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PART THE SECOND.
FRIDRICAN WAR. FROM From the passing of the Stamp Act in 1965 to the
ROM actual commencement of hostilities in 1775, as well as during the subsequent continuance of the war, a strenu. ous opposition was kept up by the patriotic party in both houses of parliament to all measures of a violent or coercive tendency; and the debates were frequent and animated. They fill several volumes. We can select only a few of the most remarkable speeches.
In January 1766, his Majesty having previously changed his ministers, and appointed the Marquis of RockINGHAM first Lord of the treasury, parliament met for the dispatch of business, and their attention was immediately engrossed by the disturbances and tumults which had taken place in almost all parts of the continent of America, in consequence of the stamp act passed in the last session. The speech from the throne was dictated by mild policy. In the debate on the motion of address, Mr. PITT (afterwards earl of CHATHAM) rose
to offer his sentiments on the present alarming situation of affairs. He pronounced every capital measure taken by the late ministers to have been entirely wrong. As to the present ministers, though he acknowledged them to be men of fair characters, and such as he was happy to see engaged in his Majesty's service, he professed that he could not give them his confidence. “Confidence," said he," is a plant of slow growth in an aged bosom : youth is the season of credulity. By comparing events with each other, reasoning from effects to causes, methinks I plainly discover the traces of an over-ruling influence. I have had the honour to serve the crown, and could I have submitted to influence, I might still have continued to serve ; but I would not be responsible for others. I have no local attachments. It is indifferent to me whether a man was rocked in his cradle on this side or that side of the Tweed. I countenanced and protected merit wherever it was to be found. It is my boast that I was the first minister who sought for it in the mountains of the north. I called it forth, and drew into an hardy, an intrepid race of men, who were once dreaded as the inveterate enemies of the state. When I ceased to serve his Majesty as a minister, it was not the country of the man, by which I was moved, but the man of that country held principles incompatible with freedom. It is a long time, Mr. Speaker, since I have attended in parliament. When the resolution was taken in this House to tax America, I was ill in bed. If I could have endured to have been carried in my bed, so great was the agitation of my mind for the consequences, I would have solicited some kind hand to have laid me down on this floor, to have borne my testimony against it. It is my opinion that this kingdom has no right to lay a tax upon the Colonies.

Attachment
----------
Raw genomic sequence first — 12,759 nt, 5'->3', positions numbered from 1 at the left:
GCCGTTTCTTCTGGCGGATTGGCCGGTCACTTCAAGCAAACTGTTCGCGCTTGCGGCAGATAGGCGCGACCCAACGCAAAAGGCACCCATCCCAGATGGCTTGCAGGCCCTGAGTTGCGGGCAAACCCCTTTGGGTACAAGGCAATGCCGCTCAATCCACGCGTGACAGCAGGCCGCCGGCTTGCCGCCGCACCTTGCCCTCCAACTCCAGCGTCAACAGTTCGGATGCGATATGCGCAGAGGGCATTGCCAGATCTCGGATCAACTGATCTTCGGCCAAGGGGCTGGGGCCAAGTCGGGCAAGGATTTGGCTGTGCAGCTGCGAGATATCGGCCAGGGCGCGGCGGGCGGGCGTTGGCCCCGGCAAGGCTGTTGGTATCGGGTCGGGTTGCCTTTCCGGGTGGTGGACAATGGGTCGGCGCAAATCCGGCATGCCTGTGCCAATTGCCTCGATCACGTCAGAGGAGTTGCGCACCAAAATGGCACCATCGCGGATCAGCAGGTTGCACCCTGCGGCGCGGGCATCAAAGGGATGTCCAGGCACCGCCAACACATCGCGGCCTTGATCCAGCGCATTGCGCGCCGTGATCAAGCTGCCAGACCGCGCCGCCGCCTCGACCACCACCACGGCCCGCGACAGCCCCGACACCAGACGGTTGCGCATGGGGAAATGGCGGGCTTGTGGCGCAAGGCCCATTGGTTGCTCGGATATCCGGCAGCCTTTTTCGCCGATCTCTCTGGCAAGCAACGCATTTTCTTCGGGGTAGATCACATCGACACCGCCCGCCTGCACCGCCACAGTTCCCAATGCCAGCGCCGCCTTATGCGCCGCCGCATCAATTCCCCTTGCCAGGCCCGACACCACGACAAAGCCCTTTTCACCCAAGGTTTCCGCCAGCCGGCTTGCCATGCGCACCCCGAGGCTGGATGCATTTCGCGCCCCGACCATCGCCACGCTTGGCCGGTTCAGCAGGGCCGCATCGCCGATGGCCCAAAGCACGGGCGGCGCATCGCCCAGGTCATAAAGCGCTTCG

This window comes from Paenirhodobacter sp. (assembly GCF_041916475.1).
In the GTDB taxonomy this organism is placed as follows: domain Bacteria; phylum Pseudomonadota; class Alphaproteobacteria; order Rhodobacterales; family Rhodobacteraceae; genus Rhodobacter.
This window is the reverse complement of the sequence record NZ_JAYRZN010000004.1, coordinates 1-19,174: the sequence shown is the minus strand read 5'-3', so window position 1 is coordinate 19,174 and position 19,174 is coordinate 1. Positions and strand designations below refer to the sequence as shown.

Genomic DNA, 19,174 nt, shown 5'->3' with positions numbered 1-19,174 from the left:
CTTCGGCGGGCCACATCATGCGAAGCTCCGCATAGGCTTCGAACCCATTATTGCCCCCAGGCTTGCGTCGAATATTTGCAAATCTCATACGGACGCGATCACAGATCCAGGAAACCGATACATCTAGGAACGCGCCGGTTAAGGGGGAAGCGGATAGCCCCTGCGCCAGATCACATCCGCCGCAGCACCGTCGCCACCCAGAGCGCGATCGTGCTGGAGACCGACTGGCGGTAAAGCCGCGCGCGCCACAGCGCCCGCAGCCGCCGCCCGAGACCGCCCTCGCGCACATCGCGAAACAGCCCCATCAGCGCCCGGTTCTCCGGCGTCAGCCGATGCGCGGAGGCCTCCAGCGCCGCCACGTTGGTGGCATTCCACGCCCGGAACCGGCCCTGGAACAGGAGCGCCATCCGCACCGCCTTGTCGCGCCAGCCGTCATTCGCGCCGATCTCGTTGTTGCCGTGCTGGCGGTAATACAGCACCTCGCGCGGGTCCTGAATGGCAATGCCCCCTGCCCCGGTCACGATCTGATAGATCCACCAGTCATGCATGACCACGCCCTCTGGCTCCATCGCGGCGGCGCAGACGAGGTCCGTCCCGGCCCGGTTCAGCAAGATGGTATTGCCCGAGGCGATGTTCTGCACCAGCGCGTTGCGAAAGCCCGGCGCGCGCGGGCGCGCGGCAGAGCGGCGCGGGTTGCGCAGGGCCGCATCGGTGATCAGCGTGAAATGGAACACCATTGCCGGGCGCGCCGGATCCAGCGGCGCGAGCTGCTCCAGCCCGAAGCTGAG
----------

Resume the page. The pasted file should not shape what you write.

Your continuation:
At the same time, I assert the
(authority of this kingdom to be sovereign and supreme in every circumstance of government and legislation whatsoever. Taxation is no part of the governing or legislative power : the taxes are a voluntary gift and grant of the commons alone. The concurrence of the Peers and of the Crown is necessary only as a form of law. This House represents the Commons of Great Britain. When in this House we give and grant; therefore we give and grant what is our own; but can we give and grant
property of the commons of America ? It is an absurdity in terms. There is an idea in some, that the colonies are virtually represented in this house? I would fain know by whom? The idea of virtual representation is the most contemptible that ever entered into the head of man: it does not deserve a serious refutation. The commons in America, represented in their several assemblies, have invariably exercised this constitutional right of giving and granting their own money : they would have been slaves, if they had not enjoyed it. At the same time this kingdom has ever possessed the power of legislative and commercial control. The colonies acknowledge your authorities in all things, with the sole exception that you shall not take their money out of their pockets without their consent. Here would I draw the line, quam ultra citraque nequit confiftere rectum."